Good instructors should have empathy for their students, and that includes giving a fair warning when upsetting (or triggering) material is likely to be discussed. Some people worry that such a suggestion will be mandated, or that those warnings will lead to relevant but controversial content being avoided or even banned from the classroom. It’s absolutely possible to have the former without the latter, but movie ratings are not a great example of that in practice.
I’m trying to take more pictures with my mirrorless camera, especially when I travel or walk around the city. I’ve always been a big fan of Unsplash, which curates high-res user-submitted photography and releases “packs” of images completely free to the public domain. So for now, I’ll be releasing some of my favorite shots to the public domain and hosting them there.
AOL’s “carpet-bombing” free disk campaign in the 90s and 2000s worked incredibly well. But the woman responsible for it, Jan Brandt, wouldn’t let anyone acknowledge that, for fear of encouraging copycats. And while she didn’t speak much to the press at the time, she let loose in an interview with the Internet History Podcast in 2014. (Side note: I’ve been listening non-stop to episodes of this show, and they’re amazing.)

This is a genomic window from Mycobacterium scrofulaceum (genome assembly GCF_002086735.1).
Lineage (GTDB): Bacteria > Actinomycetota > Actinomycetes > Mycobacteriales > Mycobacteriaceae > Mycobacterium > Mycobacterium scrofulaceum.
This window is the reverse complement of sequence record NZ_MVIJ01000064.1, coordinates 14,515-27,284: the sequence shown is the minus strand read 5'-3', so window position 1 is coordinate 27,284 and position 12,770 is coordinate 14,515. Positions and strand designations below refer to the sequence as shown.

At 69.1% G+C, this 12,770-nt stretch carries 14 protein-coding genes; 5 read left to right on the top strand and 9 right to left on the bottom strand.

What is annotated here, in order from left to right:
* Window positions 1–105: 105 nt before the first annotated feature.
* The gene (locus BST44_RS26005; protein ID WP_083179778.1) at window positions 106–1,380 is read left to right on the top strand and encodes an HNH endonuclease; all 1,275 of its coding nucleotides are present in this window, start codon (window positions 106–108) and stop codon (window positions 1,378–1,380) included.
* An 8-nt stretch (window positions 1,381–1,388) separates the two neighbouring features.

This is my favorite anecdote from her interview, where she explains how nervous she was that AOL’s competitors would follow their strategy.
I say I wake up every morning worried that I’m going to see Prodigy or CompuServe using the disks the way that we’re using them. That I’m going to see it stuck onto the front of a magazine, or that I’m going to see it in the mail.